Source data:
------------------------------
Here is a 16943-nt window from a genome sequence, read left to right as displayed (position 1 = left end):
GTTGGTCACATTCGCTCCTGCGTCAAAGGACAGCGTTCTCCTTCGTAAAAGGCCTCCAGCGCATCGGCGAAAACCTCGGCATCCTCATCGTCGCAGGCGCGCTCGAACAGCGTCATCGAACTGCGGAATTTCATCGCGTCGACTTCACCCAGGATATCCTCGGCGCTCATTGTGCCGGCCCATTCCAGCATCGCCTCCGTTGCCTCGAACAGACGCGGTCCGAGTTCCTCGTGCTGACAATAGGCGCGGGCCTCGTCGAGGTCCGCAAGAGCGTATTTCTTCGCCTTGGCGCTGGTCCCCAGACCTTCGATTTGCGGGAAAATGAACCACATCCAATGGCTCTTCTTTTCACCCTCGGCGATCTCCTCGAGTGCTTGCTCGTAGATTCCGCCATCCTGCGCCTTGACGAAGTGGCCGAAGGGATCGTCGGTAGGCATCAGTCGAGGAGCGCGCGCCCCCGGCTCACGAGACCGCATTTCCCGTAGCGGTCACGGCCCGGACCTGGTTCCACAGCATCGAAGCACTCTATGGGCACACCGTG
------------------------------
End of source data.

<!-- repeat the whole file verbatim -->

Here is a 16943-nt window from a genome sequence, read left to right as displayed (position 1 = left end):
GTTGGTCACATTCGCTCCTGCGTCAAAGGACAGCGTTCTCCTTCGTAAAAGGCCTCCAGCGCATCGGCGAAAACCTCGGCATCCTCATCGTCGCAGGCGCGCTCGAACAGCGTCATCGAACTGCGGAATTTCATCGCGTCGACTTCACCCAGGATATCCTCGGCGCTCATTGTGCCGGCCCATTCCAGCATCGCCTCCGTTGCCTCGAACAGACGCGGTCCGAGTTCCTCGTGCTGACAATAGGCGCGGGCCTCGTCGAGGTCCGCAAGAGCGTATTTCTTCGCCTTGGCGCTGGTCCCCAGACCTTCGATTTGCGGGAAAATGAACCACATCCAATGGCTCTTCTTTTCACCCTCGGCGATCTCCTCGAGTGCTTGCTCGTAGATTCCGCCATCCTGCGCCTTGACGAAGTGGCCGAAGGGATCGTCGGTAGGCATCAGTCGAGGAGCGCGCGCCCCCGGCTCACGAGACCGCATTTCCCGTAGCGGTCACGGCCCGGACCTGGTTCCACAGCATCGAAGCACTCTATGGGCACACCGTG